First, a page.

Premium AEROTEC, a subsidiary of European aircraft manufacturer Airbus and a manufacturer of aero structures in its own right, has been a key adopter of additive manufacturing technologies in the aerospace sector. Understandable, as the company, which employs 10,000 people and generates 2 billion euros in revenue yearly, is continually seeking to integrate state-of-the-art manufacturing technologies into its business.
Notably, in 2015 Premium AEROTEC opened a manufacturing facility dedicated entirely to AM. And last year, the company got approval from German certification board EASA to additively manufacture titanium parts for serial production of its A400M military aircraft.
Recently, we had the chance to speak to Gerd Weber, Head of Plant Varel / Bremen at Premium AEROTEC about the benefits, challenges, and realities that surround additive manufacturing in the aircraft manufacturing sector.
AM for Aircraft Parts
In speaking about the A400M military transport aircraft, Weber explained that Premium AEROTEC is currently 3D printing six different parts for its fuel ventilation system, on a serial production level.
“We are increasing that this year,” he says, explaining that the company is working on the final qualification for a set of parts for Airbus’ A350 program. The parts, he says, have geometries that are bionically inspired, which means that they have reduced weights while still supporting the fatigue loads that the aircraft requires.
“It’s a set of 10 parts that we will bring on the aircraft this year. It’s going to be the first bionically inspired part flying on a real aircraft program—this is a real second breakthrough for us.”
Currently, Premium AEROTEC is working primarily with powder bed additive manufacturing systems. “This is the most advanced tech for us in terms of maturity and qualification,” says Weber. “We are working with high deposition (DED) technology, but it will take more time.” Weber estimates that by 2018, Premium AEROTEC will be working more with high deposition additive manufacturing technologies.
What can you expect to find running at the aircraft manufacturer’s AM facility? According to Weber, the company is regularly using a number of metal AM systems from German company Concept Laser (recently acquired by GE), including its XLINE2000 3D printer, which it uses for titanium parts. An EOS M 290 and a recently acquired M 400 3D printer produce parts from aluminum.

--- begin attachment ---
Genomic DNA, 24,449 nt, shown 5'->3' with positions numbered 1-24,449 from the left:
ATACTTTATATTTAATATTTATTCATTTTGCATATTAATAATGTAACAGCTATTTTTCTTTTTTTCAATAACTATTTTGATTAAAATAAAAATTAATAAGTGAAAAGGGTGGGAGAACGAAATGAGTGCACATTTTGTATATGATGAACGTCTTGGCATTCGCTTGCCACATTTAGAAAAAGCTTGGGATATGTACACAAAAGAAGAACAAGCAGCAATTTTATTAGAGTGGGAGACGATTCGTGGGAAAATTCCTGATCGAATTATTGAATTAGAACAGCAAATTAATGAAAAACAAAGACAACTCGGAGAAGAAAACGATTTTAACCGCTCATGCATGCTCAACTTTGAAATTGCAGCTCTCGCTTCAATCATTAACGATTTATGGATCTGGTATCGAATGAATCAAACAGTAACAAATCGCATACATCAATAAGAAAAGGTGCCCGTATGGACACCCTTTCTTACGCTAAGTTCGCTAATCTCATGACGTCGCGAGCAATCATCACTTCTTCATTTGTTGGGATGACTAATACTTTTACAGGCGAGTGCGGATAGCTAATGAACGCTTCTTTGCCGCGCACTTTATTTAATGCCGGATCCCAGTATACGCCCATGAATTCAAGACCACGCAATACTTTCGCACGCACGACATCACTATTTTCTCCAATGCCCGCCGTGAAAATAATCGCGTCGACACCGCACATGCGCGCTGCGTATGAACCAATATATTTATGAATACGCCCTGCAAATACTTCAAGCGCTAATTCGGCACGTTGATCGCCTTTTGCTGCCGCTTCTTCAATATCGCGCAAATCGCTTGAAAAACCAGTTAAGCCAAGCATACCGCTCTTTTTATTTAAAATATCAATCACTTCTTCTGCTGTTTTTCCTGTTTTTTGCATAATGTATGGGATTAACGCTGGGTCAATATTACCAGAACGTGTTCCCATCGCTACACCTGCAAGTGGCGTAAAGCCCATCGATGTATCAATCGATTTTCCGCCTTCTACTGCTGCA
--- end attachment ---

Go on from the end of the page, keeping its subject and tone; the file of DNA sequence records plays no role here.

“We have other customers outside of Airbus which are mainly in the space industry,” comments Weber. “For satellite parts and launcher parts, AM is very promising tech for these low rate and low volume parts.”
Premium AEROTEC also recently partnered with EOS and car manufacturer Daimler to prepare the next generation of industrial 3D printing (NextGenAM). Together, the companies are seeking to develop a production system for serial additive manufacturing.
When asked about composites, Weber replies that while Premium AEROTEC is keeping an eye on them, there is no serious research being conducted as of yet. “I do think that it is promising, but it will take a few more years of development until it is good for aircraft structures,” he says.
Weber also says that hybrid AM systems are not ready to produce safety critical parts for the civil aviation industry, and might never be. “It is not imaginable that we could have the machining and build process in one chamber, because of pollution and hydraulic fluids.” He adds that it would be impossible to get qualification for a flight part made using a hybrid process.
“For example, we never change the material: one machine is dedicated to one material and we will never run another material on it,” he says. “This is mandatory to keep up reproducibility.”
Some of the major challenges facing the aerospace manufacturing industry in regards to AM are qualification and certification, says Weber. Working alongside authorities, it is a very long and rigorous process to qualify and certify a 3D printed aircraft part, especially if it is destined for flight.
Not only do you have to produce the part to have it qualified, he says, but certification requires in depth testing as well as assurance that the 3D printing process being used can consistently produce the same level of quality for a given part. That, according to Weber, is the real obstacle.
Another notable challenge is that existing AM systems are not technically very industrial. Weber explains that Premium AEROTEC is currently working with machine suppliers to achieve a higher industrial level for AM, emphasizing repeatability, process automation, and workflow integration.
“30% of the manufacturing is in the [additive manufacturing] machine itself, the rest is in pre- and post-processing,” he says. “Even if we improve productivity of the machine we only address 30% of the overall cost. We really need to increase our scope and look not only at the printer itself. We want a fully integrated process chain from a central powder supply to a heat treated finished part.”
“AM companies are very young, and their idea is to make 3D printing machines. If today I go to a machining tech manufacturer, it knows I am not interested in the machine itself, I am interested in the part production process. We don’t care about the different elements, we only care for the integrated production system.”
*This interview was part of information gathering activities for SmarTech Publishing’s latest report on AM in the Civil Aviation Industry. Please contact us at firstname.lastname@example.org for more information on how to obtain the report.